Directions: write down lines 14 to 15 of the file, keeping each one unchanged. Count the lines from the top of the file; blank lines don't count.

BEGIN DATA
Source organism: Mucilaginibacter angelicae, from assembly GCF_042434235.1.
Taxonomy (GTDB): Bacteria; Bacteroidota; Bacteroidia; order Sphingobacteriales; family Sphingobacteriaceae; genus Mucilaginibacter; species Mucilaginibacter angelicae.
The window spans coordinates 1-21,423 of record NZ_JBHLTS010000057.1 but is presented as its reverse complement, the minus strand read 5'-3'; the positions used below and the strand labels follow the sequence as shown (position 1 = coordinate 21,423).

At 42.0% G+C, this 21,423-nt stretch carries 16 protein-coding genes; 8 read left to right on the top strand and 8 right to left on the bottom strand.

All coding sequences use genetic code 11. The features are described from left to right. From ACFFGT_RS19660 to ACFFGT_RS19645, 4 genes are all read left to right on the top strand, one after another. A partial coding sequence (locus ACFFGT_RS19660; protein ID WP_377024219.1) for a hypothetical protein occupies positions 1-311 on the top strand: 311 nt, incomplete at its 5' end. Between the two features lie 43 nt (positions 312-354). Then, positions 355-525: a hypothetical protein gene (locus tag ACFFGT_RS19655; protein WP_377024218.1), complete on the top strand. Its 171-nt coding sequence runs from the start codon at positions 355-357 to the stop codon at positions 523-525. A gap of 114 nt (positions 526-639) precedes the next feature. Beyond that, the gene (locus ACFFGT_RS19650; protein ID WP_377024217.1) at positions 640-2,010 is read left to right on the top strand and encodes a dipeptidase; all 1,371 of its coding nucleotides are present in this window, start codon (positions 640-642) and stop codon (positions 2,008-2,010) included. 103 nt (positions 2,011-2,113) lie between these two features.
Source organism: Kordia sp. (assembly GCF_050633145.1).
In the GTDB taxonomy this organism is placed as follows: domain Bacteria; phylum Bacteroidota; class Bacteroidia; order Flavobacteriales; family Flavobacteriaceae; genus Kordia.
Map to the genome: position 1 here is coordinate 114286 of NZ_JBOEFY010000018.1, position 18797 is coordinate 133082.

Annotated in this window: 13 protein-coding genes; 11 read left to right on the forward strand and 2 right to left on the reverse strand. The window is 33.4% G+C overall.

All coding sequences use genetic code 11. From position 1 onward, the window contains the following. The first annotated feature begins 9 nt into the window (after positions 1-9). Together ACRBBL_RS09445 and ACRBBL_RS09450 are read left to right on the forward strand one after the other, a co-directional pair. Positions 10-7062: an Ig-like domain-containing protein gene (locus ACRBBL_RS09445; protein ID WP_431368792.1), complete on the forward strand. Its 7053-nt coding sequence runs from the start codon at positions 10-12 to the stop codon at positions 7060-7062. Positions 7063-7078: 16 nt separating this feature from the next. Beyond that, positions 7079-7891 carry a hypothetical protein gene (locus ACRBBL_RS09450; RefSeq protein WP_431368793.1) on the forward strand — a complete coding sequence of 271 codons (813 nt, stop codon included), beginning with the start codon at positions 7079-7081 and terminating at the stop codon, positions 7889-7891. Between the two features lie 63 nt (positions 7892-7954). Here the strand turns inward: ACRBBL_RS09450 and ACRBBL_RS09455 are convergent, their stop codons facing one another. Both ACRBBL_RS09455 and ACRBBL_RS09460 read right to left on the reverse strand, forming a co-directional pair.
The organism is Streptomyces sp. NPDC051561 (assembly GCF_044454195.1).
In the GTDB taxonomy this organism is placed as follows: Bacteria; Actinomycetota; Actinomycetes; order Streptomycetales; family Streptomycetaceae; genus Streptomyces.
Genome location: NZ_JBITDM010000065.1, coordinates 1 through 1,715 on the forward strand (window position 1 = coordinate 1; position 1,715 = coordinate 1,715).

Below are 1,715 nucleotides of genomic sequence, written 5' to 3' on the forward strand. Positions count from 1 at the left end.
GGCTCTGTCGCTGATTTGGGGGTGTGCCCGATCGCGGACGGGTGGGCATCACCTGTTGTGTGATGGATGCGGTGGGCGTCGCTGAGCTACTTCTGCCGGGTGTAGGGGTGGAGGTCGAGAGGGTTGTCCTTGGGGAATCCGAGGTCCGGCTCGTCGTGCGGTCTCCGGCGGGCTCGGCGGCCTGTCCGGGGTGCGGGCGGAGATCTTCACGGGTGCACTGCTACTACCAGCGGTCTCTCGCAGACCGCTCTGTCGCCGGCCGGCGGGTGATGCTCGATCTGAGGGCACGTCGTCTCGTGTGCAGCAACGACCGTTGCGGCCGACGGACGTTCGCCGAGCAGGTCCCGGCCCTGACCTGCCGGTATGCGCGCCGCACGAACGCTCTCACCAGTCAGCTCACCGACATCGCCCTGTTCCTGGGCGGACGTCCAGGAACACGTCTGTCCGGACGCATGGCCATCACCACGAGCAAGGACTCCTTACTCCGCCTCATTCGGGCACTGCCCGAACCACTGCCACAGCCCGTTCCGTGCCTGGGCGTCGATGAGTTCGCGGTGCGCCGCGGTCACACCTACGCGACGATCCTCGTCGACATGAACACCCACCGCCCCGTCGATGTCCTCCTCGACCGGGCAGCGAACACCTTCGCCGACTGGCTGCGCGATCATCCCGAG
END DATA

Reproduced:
Below are 1,715 nucleotides of genomic sequence, written 5' to 3' on the forward strand. Positions count from 1 at the left end.
GGCTCTGTCGCTGATTTGGGGGTGTGCCCGATCGCGGACGGGTGGGCATCACCTGTTGTGTGATGGATGCGGTGGGCGTCGCTGAGCTACTTCTGCCGGGTGTAGGGGTGGAGGTCGAGAGGGTTGTCCTTGGGGAATCCGAGGTCCGGCTCGTCGTGCGGTCTCCGGCGGGCTCGGCGGCCTGTCCGGGGTGCGGGCGGAGATCTTCACGGGTGCACTGCTACTACCAGCGGTCTCTCGCAGACCGCTCTGTCGCCGGCCGGCGGGTGATGCTCGATCTGAGGGCACGTCGTCTCGTGTGCAGCAACGACCGTTGCGGCCGACGGACGTTCGCCGAGCAGGTCCCGGCCCTGACCTGCCGGTATGCGCGCCGCACGAACGCTCTCACCAGTCAGCTCACCGACATCGCCCTGTTCCTGGGCGGACGTCCAGGAACACGTCTGTCCGGACGCATGGCCATCACCACGAGCAAGGACTCCTTACTCCGCCTCATTCGGGCACTGCCCGAACCACTGCCACAGCCCGTTCCGTGCCTGGGCGTCGATGAGTTCGCGGTGCGCCGCGGTCACACCTACGCGACGATCCTCGTCGACATGAACACCCACCGCCCCGTCGATGTCCTCCTCGACCGGGCAGCGAACACCTTCGCCGACTGGCTGCGCGATCATCCCGAG